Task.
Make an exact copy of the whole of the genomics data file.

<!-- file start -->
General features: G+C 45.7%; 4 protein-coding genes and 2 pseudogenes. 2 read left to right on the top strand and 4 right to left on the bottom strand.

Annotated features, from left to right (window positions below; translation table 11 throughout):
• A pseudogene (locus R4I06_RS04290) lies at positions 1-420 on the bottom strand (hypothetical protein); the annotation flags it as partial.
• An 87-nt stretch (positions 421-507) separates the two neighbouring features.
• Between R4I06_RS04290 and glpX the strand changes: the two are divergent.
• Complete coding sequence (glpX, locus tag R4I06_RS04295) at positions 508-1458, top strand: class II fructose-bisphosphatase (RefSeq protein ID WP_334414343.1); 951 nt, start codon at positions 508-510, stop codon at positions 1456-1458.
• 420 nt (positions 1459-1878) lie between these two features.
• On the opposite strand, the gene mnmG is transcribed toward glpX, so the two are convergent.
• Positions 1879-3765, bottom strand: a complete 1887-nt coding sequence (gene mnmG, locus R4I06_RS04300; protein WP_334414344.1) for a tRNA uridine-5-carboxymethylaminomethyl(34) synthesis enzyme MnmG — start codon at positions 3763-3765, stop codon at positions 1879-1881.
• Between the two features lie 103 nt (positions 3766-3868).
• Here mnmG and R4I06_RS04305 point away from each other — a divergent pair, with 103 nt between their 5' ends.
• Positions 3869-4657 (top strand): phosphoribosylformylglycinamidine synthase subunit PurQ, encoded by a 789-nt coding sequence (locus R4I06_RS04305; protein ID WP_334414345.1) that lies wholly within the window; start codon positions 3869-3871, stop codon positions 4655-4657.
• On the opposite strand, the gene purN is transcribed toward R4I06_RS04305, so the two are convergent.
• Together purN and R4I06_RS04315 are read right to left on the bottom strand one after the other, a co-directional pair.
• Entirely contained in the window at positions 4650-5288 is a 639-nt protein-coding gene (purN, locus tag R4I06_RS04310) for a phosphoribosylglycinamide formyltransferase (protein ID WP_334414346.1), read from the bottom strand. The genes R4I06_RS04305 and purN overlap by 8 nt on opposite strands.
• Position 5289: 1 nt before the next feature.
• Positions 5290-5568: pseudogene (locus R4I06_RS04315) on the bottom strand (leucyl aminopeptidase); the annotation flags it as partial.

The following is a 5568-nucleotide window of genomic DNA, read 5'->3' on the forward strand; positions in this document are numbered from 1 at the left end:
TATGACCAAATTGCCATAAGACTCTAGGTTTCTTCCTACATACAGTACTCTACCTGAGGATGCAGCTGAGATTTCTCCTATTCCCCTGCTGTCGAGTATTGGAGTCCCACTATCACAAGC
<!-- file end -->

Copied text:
General features: G+C 45.7%; 4 protein-coding genes and 2 pseudogenes. 2 read left to right on the top strand and 4 right to left on the bottom strand.

Annotated features, from left to right (window positions below; translation table 11 throughout):
• A pseudogene (locus R4I06_RS04290) lies at positions 1-420 on the bottom strand (hypothetical protein); the annotation flags it as partial.
• An 87-nt stretch (positions 421-507) separates the two neighbouring features.
• Between R4I06_RS04290 and glpX the strand changes: the two are divergent.
• Complete coding sequence (glpX, locus tag R4I06_RS04295) at positions 508-1458, top strand: class II fructose-bisphosphatase (RefSeq protein ID WP_334414343.1); 951 nt, start codon at positions 508-510, stop codon at positions 1456-1458.
• 420 nt (positions 1459-1878) lie between these two features.
• On the opposite strand, the gene mnmG is transcribed toward glpX, so the two are convergent.
• Positions 1879-3765, bottom strand: a complete 1887-nt coding sequence (gene mnmG, locus R4I06_RS04300; protein WP_334414344.1) for a tRNA uridine-5-carboxymethylaminomethyl(34) synthesis enzyme MnmG — start codon at positions 3763-3765, stop codon at positions 1879-1881.
• Between the two features lie 103 nt (positions 3766-3868).
• Here mnmG and R4I06_RS04305 point away from each other — a divergent pair, with 103 nt between their 5' ends.
• Positions 3869-4657 (top strand): phosphoribosylformylglycinamidine synthase subunit PurQ, encoded by a 789-nt coding sequence (locus R4I06_RS04305; protein ID WP_334414345.1) that lies wholly within the window; start codon positions 3869-3871, stop codon positions 4655-4657.
• On the opposite strand, the gene purN is transcribed toward R4I06_RS04305, so the two are convergent.
• Together purN and R4I06_RS04315 are read right to left on the bottom strand one after the other, a co-directional pair.
• Entirely contained in the window at positions 4650-5288 is a 639-nt protein-coding gene (purN, locus tag R4I06_RS04310) for a phosphoribosylglycinamide formyltransferase (protein ID WP_334414346.1), read from the bottom strand. The genes R4I06_RS04305 and purN overlap by 8 nt on opposite strands.
• Position 5289: 1 nt before the next feature.
• Positions 5290-5568: pseudogene (locus R4I06_RS04315) on the bottom strand (leucyl aminopeptidase); the annotation flags it as partial.

The following is a 5568-nucleotide window of genomic DNA, read 5'->3' on the forward strand; positions in this document are numbered from 1 at the left end:
TATGACCAAATTGCCATAAGACTCTAGGTTTCTTCCTACATACAGTACTCTACCTGAGGATGCAGCTGAGATTTCTCCTATTCCCCTGCTGTCGAGTATTGGAGTCCCACTATCACAAGC